A new shade of green
Government purchasers helped launch the green building movement 20 years ago by being among the first to embrace the U.S. Green Building Council’s (USGBC’s) Leadership in Energy and Environmental Design (LEED) standard. Over time, the LEED green building standard made it easy to specify greener, high-performance buildings. Today, government projects account for 27 percent of the more than 13,500 LEED-certified buildings in the United States.
With green building more commonplace, the standards governments use to define greener buildings are facing greater scrutiny. As a result, government purchasers, led by the U.S. General Services Administration (GSA), again are taking the lead in advancing greener, high-efficiency buildings by working with others to improve LEED and other green building standards.
Reviewing green building standards
An early adopter of green building standards, GSA’s continued leadership was mandated by a 2009 Presidential Executive Order, which requires that 15 percent of its buildings meet a green standard by 2015. The agency also must show annual progress towards 100 percent of GSA buildings meeting the standard. As a result, GSA is reviewing the standards and specifications it uses to buy and lease its portfolio of greener buildings.
In addition, the Energy Independence and Security Act of 2007 required GSA’s Office of Federal High-Performance Green Buildings to identify the most comprehensive and environmentally sound approach to certify green buildings. After reviewing dozens of green building rating systems created around the world since LEED was launched in 1993, GSA identified three critical components of a successful green building program for its use:
• The approach must address the entire building, including design and operation.
• It must be available and used within the United States.
• It must include independent, third party certification that the building meets the certification requirements. In particular, the certification must come from an organization unaffiliated with designing or constructing the building.
GSA identified only three green building standards meeting its initial screening requirements — the Green Building Initiative’s Green Globes, the International Living Institute’s Living Building Challenge, and USGBC’s LEED.
GSA assessed the three programs against a more-detailed list of 27 federal requirements drawn from GSA’s internal green building principles, relevant federal legislation, and presidential executive orders. None of the three systems met all of the federal government’s requirements, but each was deemed to be a credible approach with Green Globes meeting 25 of the 27 requirements, Living Building Challenge meeting 14 and LEED meeting 20.
While other green building rating systems have emerged, more than 200 federal agencies, states and cities in the United States now require LEED certification for new public buildings. GSA owns or leases 641 LEED-certified buildings with an additional 3,954 buildings at some stage of the LEED certification process.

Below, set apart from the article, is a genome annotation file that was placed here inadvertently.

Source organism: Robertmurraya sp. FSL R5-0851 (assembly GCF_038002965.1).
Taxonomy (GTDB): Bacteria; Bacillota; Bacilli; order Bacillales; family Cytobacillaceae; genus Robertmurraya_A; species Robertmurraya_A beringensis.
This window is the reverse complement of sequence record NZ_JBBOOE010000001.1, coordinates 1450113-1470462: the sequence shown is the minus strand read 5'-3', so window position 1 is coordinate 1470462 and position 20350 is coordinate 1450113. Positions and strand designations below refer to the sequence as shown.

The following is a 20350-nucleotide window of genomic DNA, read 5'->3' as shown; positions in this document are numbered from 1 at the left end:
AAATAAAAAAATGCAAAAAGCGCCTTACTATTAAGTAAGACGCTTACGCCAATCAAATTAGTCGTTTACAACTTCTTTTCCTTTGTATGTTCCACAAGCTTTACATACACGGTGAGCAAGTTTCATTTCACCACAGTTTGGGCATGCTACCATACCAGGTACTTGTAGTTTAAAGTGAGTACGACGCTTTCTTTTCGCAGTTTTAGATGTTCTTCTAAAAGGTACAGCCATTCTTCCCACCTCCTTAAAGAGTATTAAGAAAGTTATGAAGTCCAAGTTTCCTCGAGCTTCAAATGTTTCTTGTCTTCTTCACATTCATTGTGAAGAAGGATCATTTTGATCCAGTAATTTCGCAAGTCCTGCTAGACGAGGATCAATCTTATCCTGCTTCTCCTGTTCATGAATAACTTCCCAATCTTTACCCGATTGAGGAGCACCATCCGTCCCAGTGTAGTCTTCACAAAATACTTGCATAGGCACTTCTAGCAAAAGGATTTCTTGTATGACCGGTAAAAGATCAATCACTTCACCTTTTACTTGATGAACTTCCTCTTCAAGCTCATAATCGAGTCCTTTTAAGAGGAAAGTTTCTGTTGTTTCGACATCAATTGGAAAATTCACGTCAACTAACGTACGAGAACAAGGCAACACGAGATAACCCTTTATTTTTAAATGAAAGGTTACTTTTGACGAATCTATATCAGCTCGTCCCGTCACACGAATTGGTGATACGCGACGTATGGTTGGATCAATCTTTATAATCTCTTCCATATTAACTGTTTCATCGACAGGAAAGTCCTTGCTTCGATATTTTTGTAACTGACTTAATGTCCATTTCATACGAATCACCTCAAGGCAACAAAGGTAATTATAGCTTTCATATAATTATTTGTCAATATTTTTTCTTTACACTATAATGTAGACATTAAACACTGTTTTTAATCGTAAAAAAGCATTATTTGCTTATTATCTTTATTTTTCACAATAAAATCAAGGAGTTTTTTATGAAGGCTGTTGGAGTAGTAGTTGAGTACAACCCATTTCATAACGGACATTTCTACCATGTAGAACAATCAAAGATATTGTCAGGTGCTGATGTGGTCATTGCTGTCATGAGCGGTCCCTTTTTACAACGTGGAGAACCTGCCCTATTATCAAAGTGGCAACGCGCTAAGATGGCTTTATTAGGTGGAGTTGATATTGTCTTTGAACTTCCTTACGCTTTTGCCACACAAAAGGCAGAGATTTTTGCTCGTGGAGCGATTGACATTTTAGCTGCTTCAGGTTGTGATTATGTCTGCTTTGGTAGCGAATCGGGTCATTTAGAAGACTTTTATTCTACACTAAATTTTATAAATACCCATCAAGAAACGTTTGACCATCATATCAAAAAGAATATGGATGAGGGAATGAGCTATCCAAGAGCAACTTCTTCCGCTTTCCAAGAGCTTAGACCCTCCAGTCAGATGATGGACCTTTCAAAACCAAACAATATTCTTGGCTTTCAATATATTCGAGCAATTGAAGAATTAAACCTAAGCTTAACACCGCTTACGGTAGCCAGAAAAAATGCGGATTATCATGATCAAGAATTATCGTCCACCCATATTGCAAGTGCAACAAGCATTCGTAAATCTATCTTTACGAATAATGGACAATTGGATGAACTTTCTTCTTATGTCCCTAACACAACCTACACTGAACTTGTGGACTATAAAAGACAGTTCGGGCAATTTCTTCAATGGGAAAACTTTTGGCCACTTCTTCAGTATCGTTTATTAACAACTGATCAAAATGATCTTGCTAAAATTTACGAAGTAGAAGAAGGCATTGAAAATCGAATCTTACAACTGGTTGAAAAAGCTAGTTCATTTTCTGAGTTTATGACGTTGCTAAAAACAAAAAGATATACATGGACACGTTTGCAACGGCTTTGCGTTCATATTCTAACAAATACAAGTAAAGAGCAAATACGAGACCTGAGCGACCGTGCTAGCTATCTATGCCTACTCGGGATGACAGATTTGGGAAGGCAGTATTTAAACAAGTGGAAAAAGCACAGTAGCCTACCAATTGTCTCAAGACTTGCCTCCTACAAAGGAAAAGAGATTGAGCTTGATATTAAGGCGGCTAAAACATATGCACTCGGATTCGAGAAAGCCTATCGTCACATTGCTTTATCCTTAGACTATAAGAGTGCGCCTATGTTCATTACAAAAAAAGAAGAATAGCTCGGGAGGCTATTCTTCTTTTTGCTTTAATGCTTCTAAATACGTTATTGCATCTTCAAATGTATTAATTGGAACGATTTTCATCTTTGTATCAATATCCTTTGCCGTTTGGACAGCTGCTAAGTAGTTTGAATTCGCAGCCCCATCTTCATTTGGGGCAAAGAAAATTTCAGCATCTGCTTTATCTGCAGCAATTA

LEED is a rating system for buildings that consists of required elements like energy and water efficiency and optional credits that total up to 110 points. Buildings scoring at least 40 points are certified. Silver, gold and platinum designations are available for higher point totals.
Revisions to LEED
LEED is revising its standards for the fourth time. The revisions being proposed are designed to address lessons learned from existing LEED projects and incorporate comments from GSA and other government and private sector users.
The proposed changes to LEED, which should be finalized later this year, include:
• Covering additional building types such as warehouses, distribution centers, data centers and renovations for schools and retail.
• Increasing the technical rigor of the standard to include additional emphasis on building performance.
• Adjusting credit ratings to reflect the significance of key building performance indicators, such as an increased weighting for energy efficiency and the expansion of the innovation category to better reflect the benefits of rapidly evolving green building technologies.
In addition, the proposed revisions promote sharing additional information about the environmental costs and benefits of the products used in building projects. The new point structure rewards products with third-party verified Environmental Product Declarations (EPDs). It is a summary of a far more in-depth lifecycle assessment (LCA), which identifies all of the relevant environmental impacts of a product or service. An EPD summarizes the LCA and provides purchasers with additional information about a product’s specific environmental impacts.
The U.S. Green Building Council’s proposed revisions to the LEED standard will reward manufacturers that have completed an EPD. The intent of the requirement is to encourage manufacturers to learn more about the environmental impacts of their products so they can continue improving environmental performance.
Government construction and renovation projects launched the green building movement 20 years ago. They continue to play a significant role with government purchasers specifying green standards and actively participating in the development and revision of those standards. Even though the next generation of green building space guidelines are currently being written, government purchasers are busy specifying it.
Scot Case is market development director at Reading, Pa.-based UL Environment.